Scotiabank Exit: with coming oil bonanza ‘no reasonable int’l business would want to stay out’ – Jordan

Guyana’s Minister of Finance, Winston Jordan

Guyana’s Finance Minister, Winston Jordan says at a time when the South American country is set to benefit immensely from oil production revenue and the associated business opportunities the industry brings, ‘no reasonable int’l business would want to stay out’, referring to the recent announcement of Scotiabank’s planned exit from the country.

On Tuesday, November 27, Republic Financial Holdings Limited announced plans to acquire Scotiabank’s Banking Operations in Guyana, Anguilla, Antigua, Dominica, Grenada, St. Kitts & Nevis, St. Lucia, St. Maarten and St. Vincent & the Grenadines.

In learning of this development, Mr Jordan, during an interview at his Main Street, Georgetown office on Wednesday, said he is concerned that Scotiabank is pulling out at a time when Guyana is about to emerge as a major oil and gas producer.

But, nevertheless, he said, “In every challenge come opportunities also. This is an opportunity for the indigenous banks in Guyana – Citizens’ Bank, Demerara Bank and Guyana Bank for Trade and Industry to play a greater role, especially with the coming of the oil and gas industry.”

He added that this challenge also presents an opportunity for ‘new entrants’ into the market.

Mr Jordan said, “With what Guyana is expected to earn and achieve over the next one or two decades and down into the future, it is impossible that any reasonable international business would want to stay out.  You just have to look at, for example, American Airlines.”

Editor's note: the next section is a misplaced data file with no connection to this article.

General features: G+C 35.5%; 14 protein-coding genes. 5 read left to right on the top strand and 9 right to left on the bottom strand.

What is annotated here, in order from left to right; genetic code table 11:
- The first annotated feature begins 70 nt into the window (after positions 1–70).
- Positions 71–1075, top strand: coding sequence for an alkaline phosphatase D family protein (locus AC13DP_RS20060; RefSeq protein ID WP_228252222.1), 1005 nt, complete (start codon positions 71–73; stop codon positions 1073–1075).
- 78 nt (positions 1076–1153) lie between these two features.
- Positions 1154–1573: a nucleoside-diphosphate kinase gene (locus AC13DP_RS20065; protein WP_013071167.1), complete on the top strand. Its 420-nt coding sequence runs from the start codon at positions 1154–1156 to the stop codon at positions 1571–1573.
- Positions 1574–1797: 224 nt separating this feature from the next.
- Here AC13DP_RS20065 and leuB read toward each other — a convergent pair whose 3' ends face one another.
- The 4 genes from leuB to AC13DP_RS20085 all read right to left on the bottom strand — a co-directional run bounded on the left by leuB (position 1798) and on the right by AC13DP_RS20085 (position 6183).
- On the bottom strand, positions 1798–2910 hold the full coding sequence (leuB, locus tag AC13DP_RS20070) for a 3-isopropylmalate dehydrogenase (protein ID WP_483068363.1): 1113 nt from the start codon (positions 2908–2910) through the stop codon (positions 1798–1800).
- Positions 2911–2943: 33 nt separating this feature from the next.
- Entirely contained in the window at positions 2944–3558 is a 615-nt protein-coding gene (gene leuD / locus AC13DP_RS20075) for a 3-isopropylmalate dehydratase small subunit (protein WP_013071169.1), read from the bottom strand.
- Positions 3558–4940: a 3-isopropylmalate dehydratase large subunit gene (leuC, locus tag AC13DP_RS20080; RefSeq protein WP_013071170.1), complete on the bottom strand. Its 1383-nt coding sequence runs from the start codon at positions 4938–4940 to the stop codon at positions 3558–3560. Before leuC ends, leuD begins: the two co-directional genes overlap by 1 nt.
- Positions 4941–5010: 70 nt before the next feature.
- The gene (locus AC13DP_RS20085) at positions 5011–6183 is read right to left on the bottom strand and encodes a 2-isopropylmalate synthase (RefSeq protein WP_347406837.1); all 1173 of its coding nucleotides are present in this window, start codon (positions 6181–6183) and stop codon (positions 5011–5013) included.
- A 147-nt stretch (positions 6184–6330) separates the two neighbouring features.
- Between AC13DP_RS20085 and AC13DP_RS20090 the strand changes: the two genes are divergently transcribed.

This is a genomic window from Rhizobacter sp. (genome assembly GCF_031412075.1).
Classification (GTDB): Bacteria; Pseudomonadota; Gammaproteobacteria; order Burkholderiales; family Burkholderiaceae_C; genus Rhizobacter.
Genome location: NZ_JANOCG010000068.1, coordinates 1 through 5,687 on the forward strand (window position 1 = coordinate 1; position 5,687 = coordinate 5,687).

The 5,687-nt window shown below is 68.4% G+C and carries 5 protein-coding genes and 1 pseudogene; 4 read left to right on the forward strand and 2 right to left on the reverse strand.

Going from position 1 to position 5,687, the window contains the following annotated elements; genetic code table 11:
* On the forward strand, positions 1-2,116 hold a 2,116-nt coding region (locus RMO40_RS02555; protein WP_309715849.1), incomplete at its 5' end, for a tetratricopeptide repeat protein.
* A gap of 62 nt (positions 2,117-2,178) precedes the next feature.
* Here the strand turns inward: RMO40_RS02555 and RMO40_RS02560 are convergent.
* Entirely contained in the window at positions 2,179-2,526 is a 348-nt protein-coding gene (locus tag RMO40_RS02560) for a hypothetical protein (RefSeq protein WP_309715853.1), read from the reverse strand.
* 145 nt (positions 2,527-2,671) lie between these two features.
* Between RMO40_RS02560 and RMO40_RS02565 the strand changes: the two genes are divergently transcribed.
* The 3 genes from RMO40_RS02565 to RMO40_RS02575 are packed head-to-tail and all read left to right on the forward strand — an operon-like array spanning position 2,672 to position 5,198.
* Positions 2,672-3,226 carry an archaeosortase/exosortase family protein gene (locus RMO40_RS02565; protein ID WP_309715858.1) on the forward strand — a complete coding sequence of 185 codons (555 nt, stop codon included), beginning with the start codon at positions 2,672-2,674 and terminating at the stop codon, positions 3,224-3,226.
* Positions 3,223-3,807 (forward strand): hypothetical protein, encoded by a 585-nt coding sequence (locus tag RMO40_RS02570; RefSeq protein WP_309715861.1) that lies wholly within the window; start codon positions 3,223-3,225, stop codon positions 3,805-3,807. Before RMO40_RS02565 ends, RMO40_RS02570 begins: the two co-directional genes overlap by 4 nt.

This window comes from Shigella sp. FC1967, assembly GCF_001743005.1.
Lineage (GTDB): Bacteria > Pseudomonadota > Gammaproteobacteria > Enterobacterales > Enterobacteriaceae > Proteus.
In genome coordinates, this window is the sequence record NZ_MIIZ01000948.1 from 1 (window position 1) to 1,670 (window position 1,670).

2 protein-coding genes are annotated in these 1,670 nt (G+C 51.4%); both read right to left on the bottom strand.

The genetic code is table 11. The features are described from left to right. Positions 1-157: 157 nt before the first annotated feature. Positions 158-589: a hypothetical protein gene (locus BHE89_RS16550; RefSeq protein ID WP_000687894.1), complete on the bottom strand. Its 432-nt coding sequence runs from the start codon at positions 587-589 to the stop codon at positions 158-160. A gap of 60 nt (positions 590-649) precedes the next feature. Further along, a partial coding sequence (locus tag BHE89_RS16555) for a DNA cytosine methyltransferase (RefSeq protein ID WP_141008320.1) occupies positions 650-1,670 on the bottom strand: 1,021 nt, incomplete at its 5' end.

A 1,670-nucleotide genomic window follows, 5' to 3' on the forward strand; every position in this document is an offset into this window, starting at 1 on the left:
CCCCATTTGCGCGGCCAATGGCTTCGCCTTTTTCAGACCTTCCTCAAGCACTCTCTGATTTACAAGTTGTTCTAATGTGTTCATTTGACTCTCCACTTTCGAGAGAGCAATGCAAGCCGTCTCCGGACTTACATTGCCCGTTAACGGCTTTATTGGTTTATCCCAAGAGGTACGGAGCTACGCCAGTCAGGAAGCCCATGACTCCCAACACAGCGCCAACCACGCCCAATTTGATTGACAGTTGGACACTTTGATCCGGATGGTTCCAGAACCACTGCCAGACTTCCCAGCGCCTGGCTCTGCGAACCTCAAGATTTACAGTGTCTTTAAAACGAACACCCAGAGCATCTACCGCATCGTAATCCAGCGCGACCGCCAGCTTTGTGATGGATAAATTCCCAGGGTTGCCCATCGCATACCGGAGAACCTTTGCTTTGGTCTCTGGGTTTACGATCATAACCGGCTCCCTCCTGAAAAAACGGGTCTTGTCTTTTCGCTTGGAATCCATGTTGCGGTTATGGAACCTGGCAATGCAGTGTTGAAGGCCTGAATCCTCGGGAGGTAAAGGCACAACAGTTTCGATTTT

When asked about learning from this experience and safeguarding local interest going forward, the Finance Minister said, “Such measures have to start with the legislation. The soundness, tightness, and oversight of the legislation, because you can have the best legislation, but if you don’t have the proper implementation then there will be some of these very issues existing in the society.

Last July, several amendments to the Financial Institutions Act which strengthens the authority of the Bank of Guyana, was passed in the National Assembly.

“This has given the Governor of the Bank of Guyana wider scope and to make it clear in instances of mergers and crisis that may develop and so we have the legislation in place and we are putting supervision in place to make certain we have the right people in place to police the legislation to ensure the soundness of the banking system,” Mr. Jordan explained.

Meanwhile, the Government of Guyana said it was never informed, prior to the announcement, of Republic Bank’s takeover of Scotiabank’s banking operations.